Carl Jung, the father of analytical psychology, wrote that the most important question anyone can ask is “What myth am I living?”
Notice that he doesn’t suggest we may be living a myth; his comment infers that we already are. We wrote about that in our book Thriving in Business and Life, in fact our first chapter is entitled The Power of Story.
And we’ve refined this further in the on-line course we are developing into 12 thriving practices. We call the first practice Owning Your Story.
Historians believe the first recorded stories may be cave paintings discovered in the French Pyrenees Mountains, dated at 15,000 BC. So, we’ve always told stories. According to studies at the University of Massachusetts, it’s how our brains are wired.
Not all of us realize this and fewer still know that, should we choose to do so, we can shape and re-write the story we live throughout each day
That’s what this post is about: How you can write the story you want to live. Whether it be moment-by-moment, or one chapter at a time. We have far more power to shape our experience of reality than we may recognize.
To learn how, let’s start with assessing how our brains create what we call The Circular Story:
We tell a story about the facts
This story entrances us; we now believe the story is the truth.
We assume a role to play in the story and identify with it. This becomes our identity – who we believe we are (it too, of course, is a myth).
We cast others in roles as well and convince ourselves that our definition of their identity is who they really are.
The role we create for ourselves comes with a filter (how we see the world) and an attitude (how we interface with the world).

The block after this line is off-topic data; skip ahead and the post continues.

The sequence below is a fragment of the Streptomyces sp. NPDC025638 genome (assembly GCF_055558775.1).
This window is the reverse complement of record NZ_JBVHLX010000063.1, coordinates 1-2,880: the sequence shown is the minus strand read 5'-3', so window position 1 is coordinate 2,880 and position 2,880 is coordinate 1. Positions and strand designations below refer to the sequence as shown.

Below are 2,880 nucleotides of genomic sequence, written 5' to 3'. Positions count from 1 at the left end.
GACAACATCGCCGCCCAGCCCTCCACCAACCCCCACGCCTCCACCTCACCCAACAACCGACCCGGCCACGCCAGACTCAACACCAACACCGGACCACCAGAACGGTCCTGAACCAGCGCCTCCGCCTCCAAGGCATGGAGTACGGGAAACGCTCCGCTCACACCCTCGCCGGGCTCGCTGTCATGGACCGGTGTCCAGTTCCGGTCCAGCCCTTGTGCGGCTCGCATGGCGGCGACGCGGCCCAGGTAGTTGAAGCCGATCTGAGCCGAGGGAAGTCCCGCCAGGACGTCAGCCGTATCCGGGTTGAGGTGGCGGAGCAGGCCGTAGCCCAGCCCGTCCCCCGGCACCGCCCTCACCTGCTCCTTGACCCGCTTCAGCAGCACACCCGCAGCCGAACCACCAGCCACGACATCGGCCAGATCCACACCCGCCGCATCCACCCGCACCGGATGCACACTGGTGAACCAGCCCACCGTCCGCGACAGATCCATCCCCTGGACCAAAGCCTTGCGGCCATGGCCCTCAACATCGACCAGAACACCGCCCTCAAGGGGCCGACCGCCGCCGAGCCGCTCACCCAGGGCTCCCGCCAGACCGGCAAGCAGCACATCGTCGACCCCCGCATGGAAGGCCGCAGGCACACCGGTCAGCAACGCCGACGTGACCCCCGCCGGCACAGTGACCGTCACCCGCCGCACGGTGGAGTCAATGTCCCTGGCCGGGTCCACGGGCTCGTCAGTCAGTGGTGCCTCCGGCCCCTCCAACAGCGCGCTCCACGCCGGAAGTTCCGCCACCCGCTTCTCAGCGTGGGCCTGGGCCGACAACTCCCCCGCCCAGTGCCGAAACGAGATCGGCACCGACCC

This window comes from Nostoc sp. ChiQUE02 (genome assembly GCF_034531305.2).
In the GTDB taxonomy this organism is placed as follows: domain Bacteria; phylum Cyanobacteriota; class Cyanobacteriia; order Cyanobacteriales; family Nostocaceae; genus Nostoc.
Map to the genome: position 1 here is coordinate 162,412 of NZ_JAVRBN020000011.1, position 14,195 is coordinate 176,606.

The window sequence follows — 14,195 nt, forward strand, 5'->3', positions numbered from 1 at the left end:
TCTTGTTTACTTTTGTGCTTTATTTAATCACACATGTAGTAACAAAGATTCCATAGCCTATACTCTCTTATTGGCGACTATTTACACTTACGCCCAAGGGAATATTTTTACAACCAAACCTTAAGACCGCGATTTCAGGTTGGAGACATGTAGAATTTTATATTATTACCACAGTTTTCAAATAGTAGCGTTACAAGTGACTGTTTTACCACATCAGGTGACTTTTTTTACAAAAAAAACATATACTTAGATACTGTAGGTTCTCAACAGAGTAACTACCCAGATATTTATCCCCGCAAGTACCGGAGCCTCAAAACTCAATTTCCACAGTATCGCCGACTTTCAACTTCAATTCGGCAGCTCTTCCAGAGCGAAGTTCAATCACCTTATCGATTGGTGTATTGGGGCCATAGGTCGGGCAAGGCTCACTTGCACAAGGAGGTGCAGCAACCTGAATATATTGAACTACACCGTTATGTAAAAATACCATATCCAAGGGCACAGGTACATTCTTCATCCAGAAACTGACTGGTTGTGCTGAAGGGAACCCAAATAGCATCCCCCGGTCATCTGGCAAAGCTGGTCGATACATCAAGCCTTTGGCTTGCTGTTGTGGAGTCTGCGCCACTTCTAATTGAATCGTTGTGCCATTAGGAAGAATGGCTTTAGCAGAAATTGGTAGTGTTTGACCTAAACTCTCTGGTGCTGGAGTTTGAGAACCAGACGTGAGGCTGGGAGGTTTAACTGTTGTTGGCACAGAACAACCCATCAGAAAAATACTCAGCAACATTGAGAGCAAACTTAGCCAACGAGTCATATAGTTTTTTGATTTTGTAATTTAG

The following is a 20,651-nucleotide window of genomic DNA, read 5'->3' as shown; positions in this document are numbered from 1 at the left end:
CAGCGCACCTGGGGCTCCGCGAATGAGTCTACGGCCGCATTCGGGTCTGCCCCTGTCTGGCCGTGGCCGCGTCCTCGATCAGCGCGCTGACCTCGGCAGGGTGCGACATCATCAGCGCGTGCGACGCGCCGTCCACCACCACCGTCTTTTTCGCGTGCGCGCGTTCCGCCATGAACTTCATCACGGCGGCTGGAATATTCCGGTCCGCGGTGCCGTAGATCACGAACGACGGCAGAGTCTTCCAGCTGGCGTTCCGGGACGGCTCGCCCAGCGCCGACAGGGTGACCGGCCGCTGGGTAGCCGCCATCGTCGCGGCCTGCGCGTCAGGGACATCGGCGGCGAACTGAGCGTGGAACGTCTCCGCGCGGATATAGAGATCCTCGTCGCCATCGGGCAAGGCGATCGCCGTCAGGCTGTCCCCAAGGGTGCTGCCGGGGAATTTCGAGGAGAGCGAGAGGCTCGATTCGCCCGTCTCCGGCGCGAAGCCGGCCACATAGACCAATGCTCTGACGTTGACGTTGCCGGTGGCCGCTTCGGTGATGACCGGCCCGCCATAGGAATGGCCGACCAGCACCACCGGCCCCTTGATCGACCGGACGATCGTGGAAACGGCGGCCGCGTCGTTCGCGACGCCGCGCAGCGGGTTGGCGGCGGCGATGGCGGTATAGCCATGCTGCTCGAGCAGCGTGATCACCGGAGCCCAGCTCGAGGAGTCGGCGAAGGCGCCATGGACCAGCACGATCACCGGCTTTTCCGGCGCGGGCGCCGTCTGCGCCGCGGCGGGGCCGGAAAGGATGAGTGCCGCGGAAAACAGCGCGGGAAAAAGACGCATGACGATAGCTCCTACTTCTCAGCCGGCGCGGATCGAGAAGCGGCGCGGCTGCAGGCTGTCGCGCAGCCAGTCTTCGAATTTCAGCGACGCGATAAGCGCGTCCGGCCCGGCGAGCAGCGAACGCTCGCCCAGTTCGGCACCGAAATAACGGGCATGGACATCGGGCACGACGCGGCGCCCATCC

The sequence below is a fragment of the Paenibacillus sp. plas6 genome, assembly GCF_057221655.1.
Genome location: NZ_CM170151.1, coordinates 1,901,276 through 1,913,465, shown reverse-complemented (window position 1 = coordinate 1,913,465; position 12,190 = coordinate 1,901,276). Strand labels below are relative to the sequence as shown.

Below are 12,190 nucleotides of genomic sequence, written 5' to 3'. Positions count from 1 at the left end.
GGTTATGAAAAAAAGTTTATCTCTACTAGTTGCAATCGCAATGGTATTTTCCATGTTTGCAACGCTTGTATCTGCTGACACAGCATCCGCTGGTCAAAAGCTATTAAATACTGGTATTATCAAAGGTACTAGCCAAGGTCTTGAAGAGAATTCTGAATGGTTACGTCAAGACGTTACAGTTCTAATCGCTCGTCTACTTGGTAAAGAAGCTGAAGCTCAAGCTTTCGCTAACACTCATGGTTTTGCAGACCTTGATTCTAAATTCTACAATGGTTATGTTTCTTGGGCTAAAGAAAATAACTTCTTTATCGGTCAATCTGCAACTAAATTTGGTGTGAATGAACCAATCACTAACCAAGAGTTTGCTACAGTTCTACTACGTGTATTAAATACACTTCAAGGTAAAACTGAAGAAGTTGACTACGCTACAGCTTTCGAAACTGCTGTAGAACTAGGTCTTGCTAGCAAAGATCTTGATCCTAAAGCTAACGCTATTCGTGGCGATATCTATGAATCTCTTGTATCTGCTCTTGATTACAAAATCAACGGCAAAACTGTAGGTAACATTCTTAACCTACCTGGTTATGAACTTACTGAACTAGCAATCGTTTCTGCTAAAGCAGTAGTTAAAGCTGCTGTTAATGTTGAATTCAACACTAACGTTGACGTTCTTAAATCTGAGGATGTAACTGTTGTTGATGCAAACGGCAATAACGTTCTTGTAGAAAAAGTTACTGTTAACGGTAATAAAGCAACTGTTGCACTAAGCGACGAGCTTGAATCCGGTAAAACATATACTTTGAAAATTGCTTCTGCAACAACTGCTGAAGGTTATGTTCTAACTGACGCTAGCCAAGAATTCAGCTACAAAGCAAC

This determines our behavior.
Our behavior generates results, new facts about which we...
Return to number one and repeat.
Unless we are aware of what we’re doing, most of us are get caught in a cycle of creating circular stories that follow these steps and generate dramas based on a familiar archetypal formula. If someone vacates a role we've created in our story, we simply fill that role with someone else in our life.
It's a phenomenon that addiction counselors know well. When an addict recovers, if the family can't pull that person back into their old role, they often find someone else to play the part of the wayward soul who has intractable problems. That's why the most successful addiction recovery programs involve the whole family -- so they can create a new more productive story and new healthier roles for themselves and each other.
Playwrights and philosophers identified this specific process eons ago and gave it various names. We use one of those names: The Drama Triangle.
Some call this the Karpman Drama Triangle, after its inventor, Dr. Stephen Karpman, who studied under Dr. Eric Berne, the father of Transactional Analysis. According to Karpman’s theory, “Initially, a drama triangle arises when a person takes on the role of a victim, rescuer or persecutor. This person then feels the need to enlist other players into the conflict. These enlisted players take on roles of their own that are not static, which means that the scenario can shift. For example, a victim might turn on her rescuer, the rescuer could then switch to persecuting, or they could all support each other to identify as victims.”
Does this sound familiar to you? Would you like to be able to interrupt this circular cycle and change the story you are living? If so, you can do exactly that by accessing a key entry point in the process.
Let’s assume that you are willing to assume responsibility for the stories you are creating in your mind and how those stories impact the meaning you impose upon the facts in your life. The next step is to ask yourself, how well is your current story working for you and other?
If it works fine, you’re good for now. If you find it's not working so well, you can do a reframe by redefining your role in any given circumstance. We call this “Flipping the Script.” And it’s also your thriving challenge for the week.
“Pick some aspect of your life where you can easily identify a story
you’ve been living and find where it’s not working as well as it might.
Now, play a different role—one that’s based on creating a thriving outcome.
What would that look like? How would you show up differently?).
Now, what new story can you tell and live?”
Christopher Harding and Will Wilkinson